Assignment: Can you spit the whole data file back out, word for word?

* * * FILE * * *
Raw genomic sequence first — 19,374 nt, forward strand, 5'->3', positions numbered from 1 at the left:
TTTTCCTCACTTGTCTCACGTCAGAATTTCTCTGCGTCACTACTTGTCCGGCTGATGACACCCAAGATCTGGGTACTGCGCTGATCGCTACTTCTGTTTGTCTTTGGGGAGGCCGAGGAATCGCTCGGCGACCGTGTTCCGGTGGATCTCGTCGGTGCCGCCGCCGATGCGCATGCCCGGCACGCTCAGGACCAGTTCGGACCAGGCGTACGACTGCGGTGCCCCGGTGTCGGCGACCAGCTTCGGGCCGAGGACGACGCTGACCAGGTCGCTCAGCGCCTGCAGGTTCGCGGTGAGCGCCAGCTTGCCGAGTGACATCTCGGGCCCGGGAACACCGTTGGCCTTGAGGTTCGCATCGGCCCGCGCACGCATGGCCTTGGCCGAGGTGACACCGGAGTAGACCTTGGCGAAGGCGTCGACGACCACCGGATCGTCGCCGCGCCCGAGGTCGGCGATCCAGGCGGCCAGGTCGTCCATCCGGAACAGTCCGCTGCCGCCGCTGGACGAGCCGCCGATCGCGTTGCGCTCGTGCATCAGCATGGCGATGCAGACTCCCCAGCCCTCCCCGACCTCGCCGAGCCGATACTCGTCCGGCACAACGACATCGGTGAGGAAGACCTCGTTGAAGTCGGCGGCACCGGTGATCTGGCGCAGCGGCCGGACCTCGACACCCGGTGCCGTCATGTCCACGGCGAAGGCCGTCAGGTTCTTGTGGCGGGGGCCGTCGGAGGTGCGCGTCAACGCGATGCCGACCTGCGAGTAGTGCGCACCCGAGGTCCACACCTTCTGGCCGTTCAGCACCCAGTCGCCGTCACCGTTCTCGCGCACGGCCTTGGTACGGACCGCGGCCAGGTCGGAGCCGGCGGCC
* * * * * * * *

Raw genomic sequence first — 19,374 nt, forward strand, 5'->3', positions numbered from 1 at the left:
TTTTCCTCACTTGTCTCACGTCAGAATTTCTCTGCGTCACTACTTGTCCGGCTGATGACACCCAAGATCTGGGTACTGCGCTGATCGCTACTTCTGTTTGTCTTTGGGGAGGCCGAGGAATCGCTCGGCGACCGTGTTCCGGTGGATCTCGTCGGTGCCGCCGCCGATGCGCATGCCCGGCACGCTCAGGACCAGTTCGGACCAGGCGTACGACTGCGGTGCCCCGGTGTCGGCGACCAGCTTCGGGCCGAGGACGACGCTGACCAGGTCGCTCAGCGCCTGCAGGTTCGCGGTGAGCGCCAGCTTGCCGAGTGACATCTCGGGCCCGGGAACACCGTTGGCCTTGAGGTTCGCATCGGCCCGCGCACGCATGGCCTTGGCCGAGGTGACACCGGAGTAGACCTTGGCGAAGGCGTCGACGACCACCGGATCGTCGCCGCGCCCGAGGTCGGCGATCCAGGCGGCCAGGTCGTCCATCCGGAACAGTCCGCTGCCGCCGCTGGACGAGCCGCCGATCGCGTTGCGCTCGTGCATCAGCATGGCGATGCAGACTCCCCAGCCCTCCCCGACCTCGCCGAGCCGATACTCGTCCGGCACAACGACATCGGTGAGGAAGACCTCGTTGAAGTCGGCGGCACCGGTGATCTGGCGCAGCGGCCGGACCTCGACACCCGGTGCCGTCATGTCCACGGCGAAGGCCGTCAGGTTCTTGTGGCGGGGGCCGTCGGAGGTGCGCGTCAACGCGATGCCGACCTGCGAGTAGTGCGCACCCGAGGTCCACACCTTCTGGCCGTTCAGCACCCAGTCGCCGTCACCGTTCTCGCGCACGGCCTTGGTACGGACCGCGGCCAGGTCGGAGCCGGCGGCC